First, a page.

Saturday, 11 April 2009

Joe Morschauser and Gridded Wargames

One of the early pioneers of wargaming who is not remembered as well as others, in the UK at least, is American wargamer Joe Morschauser. In particular, Morschauser is remembered for advocating a gridded wargaming system, but as Bob Cordery points out in his Wargaming Miscellany blog, the rules in Morschauser’s book do not reflect this. This perception seems mainly to have been based on a number of well known pictures, both in his own book, and from Don Featherstone’s Advanced Wargames. It also may be derived from articles by and about him in Wargamers Newsletter and some of the US magazines.

This article from Wargamer’s Newsletter 62 (May 1967) provides a little information on the gridded wargames system and provides Morschauser’s rules for ‘“Frontier” type gridded wargames.’


The leading exponent of this unique, and perhaps stylised, form of wargaming is Joe Morschauser of U.S.A. (author of "How to Play Wargames in Miniature" Walker & Co. Few York, 1962).

Joe uses boards gridded with 3" squares, on which he fights with 54mm troops on trays - 3 foot or 2 cavalry; 1 gun and 2 gunners per tray. A tray is handled and used just as a single figure could be -Joe's "Roster System" is not used. Flexibility is gained by narrowing the area controlled by a tray to merely the adjacent square.

Movement is always across side of grid square and to move on a diagonal requires the use of 2 for 1 so to speak. Trays control only grid square directly in front of them thus enemy could pass aside or to rear in adjacent square, provided no facing of trays is involved. This is what really gives you "space" on such a small table top. Guns fire 7 or 8 squares again using "across sides of square" for counting -the 2 for 1 on diagonal deal. There is of course no shooting of guns a la Wells, only dice rolling and troops do not fire as such but come into "battle-contact" when facing across sides of adjacent grid squares, Cannon "fire" (by dice) longer distances of course.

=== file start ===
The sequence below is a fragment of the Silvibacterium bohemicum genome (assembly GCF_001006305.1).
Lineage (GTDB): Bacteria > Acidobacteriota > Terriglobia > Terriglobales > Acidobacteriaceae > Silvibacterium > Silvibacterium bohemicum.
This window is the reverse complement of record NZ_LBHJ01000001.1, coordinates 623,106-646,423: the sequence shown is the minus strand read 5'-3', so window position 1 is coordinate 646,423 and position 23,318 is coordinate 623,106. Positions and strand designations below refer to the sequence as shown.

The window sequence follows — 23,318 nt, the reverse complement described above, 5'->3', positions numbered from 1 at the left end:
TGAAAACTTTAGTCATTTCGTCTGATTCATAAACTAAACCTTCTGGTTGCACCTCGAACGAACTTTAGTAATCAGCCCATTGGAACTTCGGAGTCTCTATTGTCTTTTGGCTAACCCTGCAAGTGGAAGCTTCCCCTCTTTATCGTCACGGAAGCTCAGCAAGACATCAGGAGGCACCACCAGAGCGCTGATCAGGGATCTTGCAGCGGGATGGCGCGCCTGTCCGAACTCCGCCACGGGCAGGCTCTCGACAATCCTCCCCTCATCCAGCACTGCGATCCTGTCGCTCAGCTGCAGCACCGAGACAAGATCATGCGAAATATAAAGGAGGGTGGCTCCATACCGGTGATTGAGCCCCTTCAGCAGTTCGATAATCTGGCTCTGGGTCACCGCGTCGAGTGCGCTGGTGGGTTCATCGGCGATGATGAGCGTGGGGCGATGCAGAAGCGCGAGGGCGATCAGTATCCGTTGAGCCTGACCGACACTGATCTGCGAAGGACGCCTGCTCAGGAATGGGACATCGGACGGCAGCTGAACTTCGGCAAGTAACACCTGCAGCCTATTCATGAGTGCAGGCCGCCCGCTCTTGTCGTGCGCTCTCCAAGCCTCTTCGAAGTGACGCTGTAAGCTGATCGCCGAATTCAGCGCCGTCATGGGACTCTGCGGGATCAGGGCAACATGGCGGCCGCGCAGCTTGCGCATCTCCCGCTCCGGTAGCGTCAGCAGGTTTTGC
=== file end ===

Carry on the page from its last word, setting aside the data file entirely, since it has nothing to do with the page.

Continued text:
Joe has built a “city”, some hills, tree areas and a village for this set-up all of which look pretty impressive on the board, set up. Yet not one bit of this accessory material uses up a single grid square of space. Every one of the 144 grid squares on this board (it’s 12 by 12 grid squares in size) can be used to set troops in or move through. This was accomplished by having things like walls, houses in “flat” form running along the grid lines between the grid squares.

Here are Joe’s rules for “Frontier” type gridded wargames.


Infantry Moves: 2 squares; Battle Powers: 5; Range: Adjacent Squares
Cavalry Moves: 2 squares; Battle Powers: 5; Range: Adjacent Squares
Maxim Guns Move: 2 squares; Battle Powers: 6; Range: Adjacent Squares
Light Field Artillery Move: 2 squares; Battle Powers 1; Range: 4 Squares
Field Artillery Move: 1 square; Battle Powers: 1; Range: 6 Squares
Position Artillery Move: None; Battle Powers: 1; Range: 10 Squares
Command Units Move: 3 squares; Battle Powers: 6; Range: Adjacent Squares

Infantry & Cavalry: Native State units of this type have 1 point less Battle Power
Other units: will not move forward to replace enemy after successful attack
No Battle Power will drop below 1 regardless of other rules


1. First conduct fire. All cannon in range will fire before cannon hit are removed. Fire is thus simultaneous.

2. Now roll dice to see which side takes first move this sequence. High number takes first turn this sequence.

3. First-turn-side moves all pieces, then conducts battles indicated by contacts, removing casualties at once. Then second-turn-side the same. This completes the sequence and a new sequence will begin with conduct of fire again.


1. Move no pieces, fire cannon as they stand and face.

2. For each gun firing; point out target square then roll a die for shot fall location. A 5 or 6 indicates a hit will fall on designated target. . A 1 indicates fall at 9 o’clock, a 2 indicates fall at 12 o’clock, a 3 indicates a fall at 3 o’clock, and a 4 indicates fall at 6 o’clock thus…

3. Now roll a die to determine effectiveness of shot on the location already indicated. .
DIRECT FIRE HIT roll a 2, 4 or a 6 (**)
INDIRECT FIRE HIT roll a 4 or a 6 (**)
** Command Units: Direct Fire Hit requires a 4 or 6, Indirect Fire Hit requires a 6.